Turning City Infrastructure into Human Infrastructure
In 2020, the government of Guangdong, China, launched an international competition to develop a design for a collection of electrical substations — the type of urban infrastructure that’s necessary but not particularly beautiful or functional for any other reason than to route energy to parts of the city. Substations are typically hidden away from day-to-day city life, but the Guangdong government wanted to make them a more integral part of urban living.
Gensler’s proposal took the opportunity to rethink electrical substations as places to generate clean energy while supporting urban farming and creating community around an otherwise typical piece of urban infrastructure. Evolving substations into multiuse community structures introduces a new kind of city amenity.
- LEED v4 Gold for Commercial Interiors
- On track for LEED Zero Carbon Certification
- 24% more energy efficient than a baseline building
- Wind farm to produce 6570 kWh electricity/per unit
- 62,900 tons of filtered wastewater released into the wetland system/per year
- 17,958,000 kWh waste heat converted for farming/per year
- 27,000 square meters of land for urban farming
The site we were asked to consider was in the Haizhu National Wetland Park, a key part of the ecological framework of central Guangzhou. Known as the “southern lung” of the city, the wetland park provides an urban eco-oasis in the high-density city center. After researching the area, we knew that we needed to develop an architectural design for the substation that would seamlessly merge with its natural surroundings. We also looked to create a new type of city infrastructure, one that could fulfill its core function while also serving as a restorative public space for the city’s residents.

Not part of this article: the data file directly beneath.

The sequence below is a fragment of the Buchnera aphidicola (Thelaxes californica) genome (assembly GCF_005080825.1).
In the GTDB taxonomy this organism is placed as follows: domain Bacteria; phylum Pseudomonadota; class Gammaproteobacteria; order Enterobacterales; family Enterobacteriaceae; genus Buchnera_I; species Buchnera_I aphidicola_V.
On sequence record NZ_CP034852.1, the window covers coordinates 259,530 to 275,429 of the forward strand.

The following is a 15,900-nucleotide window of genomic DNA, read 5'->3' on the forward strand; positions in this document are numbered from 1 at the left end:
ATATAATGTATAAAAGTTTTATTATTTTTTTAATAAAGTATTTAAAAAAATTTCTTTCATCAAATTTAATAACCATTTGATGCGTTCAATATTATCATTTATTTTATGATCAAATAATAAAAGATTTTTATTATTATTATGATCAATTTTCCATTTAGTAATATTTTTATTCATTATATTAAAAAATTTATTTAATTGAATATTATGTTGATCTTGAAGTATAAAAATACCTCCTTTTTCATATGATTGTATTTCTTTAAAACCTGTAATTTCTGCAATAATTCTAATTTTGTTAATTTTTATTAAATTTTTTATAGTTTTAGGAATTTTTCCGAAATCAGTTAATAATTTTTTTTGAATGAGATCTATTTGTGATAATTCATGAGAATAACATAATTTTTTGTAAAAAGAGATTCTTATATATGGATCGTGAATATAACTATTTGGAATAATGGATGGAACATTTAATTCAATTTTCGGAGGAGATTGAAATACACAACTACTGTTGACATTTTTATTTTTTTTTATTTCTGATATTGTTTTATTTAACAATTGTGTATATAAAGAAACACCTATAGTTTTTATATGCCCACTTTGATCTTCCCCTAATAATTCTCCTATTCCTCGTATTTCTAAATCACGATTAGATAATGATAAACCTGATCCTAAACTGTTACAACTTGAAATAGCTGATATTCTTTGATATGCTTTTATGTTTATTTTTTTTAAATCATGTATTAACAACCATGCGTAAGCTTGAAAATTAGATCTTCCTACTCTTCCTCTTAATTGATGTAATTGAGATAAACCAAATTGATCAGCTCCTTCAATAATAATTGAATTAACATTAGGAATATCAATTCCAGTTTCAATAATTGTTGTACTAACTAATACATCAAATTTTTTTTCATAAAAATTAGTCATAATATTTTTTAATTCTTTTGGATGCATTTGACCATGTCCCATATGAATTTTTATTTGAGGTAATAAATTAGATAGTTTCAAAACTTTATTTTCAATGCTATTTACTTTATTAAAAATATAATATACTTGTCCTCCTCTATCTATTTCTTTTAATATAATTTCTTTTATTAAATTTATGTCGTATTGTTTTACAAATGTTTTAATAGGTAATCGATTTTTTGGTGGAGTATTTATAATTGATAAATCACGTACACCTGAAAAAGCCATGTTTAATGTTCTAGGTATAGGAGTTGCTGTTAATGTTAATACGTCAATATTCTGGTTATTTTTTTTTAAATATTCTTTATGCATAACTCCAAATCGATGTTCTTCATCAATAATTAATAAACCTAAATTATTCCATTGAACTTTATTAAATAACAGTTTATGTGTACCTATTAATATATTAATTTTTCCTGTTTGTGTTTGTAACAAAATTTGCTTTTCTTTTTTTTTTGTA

While substations don’t typically double as workspaces and housing, our design concept, developed in partnership with Glumac engineers and ASPECT Studios landscape design, transforms a 500 Kilovolt (KV) substation into a modern workplace, residential units, and an urban farm. The office facilities and residential dormitories are an important community resource and so are the rooftop terraces that can grow fresh produce to showcase China’s rich agricultural heritage. The building form references Guangzhou’s vernacular urban villages. These tightly organized local forms self-shade while providing a range of spaces for community activities.
We incorporated a wind farm into the roof system that produces additional energy for greenhouse lighting, while a thermal electric generator converts waste heat from the operations of the substation to electricity. The resulting electric energy is used to power LED lights and water pumps on the roof. This filtered water descends naturally down the terrace platforms, while water from the natural system is pumped back up for irrigation use. Additionally, wastewater from farming is filtered and released back to the surrounding wetland system, forming a clean, repeatable cycle of water treatment.
We lifted the building’s dormitories up one level to ensure cross-ventilation throughout the structure. This allows cool air to flow underneath the roof structure while warm air rises through openings in the roof geometry. Elevating the dormitories also created an internal courtyard between the dormitory and the substation that provides for interior circulation and easy access for service and maintenance. We then installed a real-time environmental quality monitoring system that displays data relating to electric field strength, magnetic induction, and particulates.
Green roof systems have a number of sustainable benefits for many types of buildings, including water capture and the ability to lower operational energy. Our design for the Guangzhou substation rooftop farm features various species of local produce, including fruit trees, small- to medium-sized crops, fields of colored rice, and lotus flowers. Also, the green roof system absorbs rainwater to reduce runoff into the surrounding area, while also reducing heat gain on the floors below. The design is a truly innovative system of on-site energy generation and water filtration that would allow for carbon-neutral farming.
Pathways that guide visitors around the substation and up to the roof weave the structure into the fabric of the community, providing opportunities for engagement and education. While the terraces are primarily used for farming, the rooftop also includes spaces for fitness classes, recreational sports, and lounging, all without disrupting the operations on the lower levels of the building. By utilizing the farm as a fifth façade, our design turns a transformer into a sustainable green icon and riverside attraction.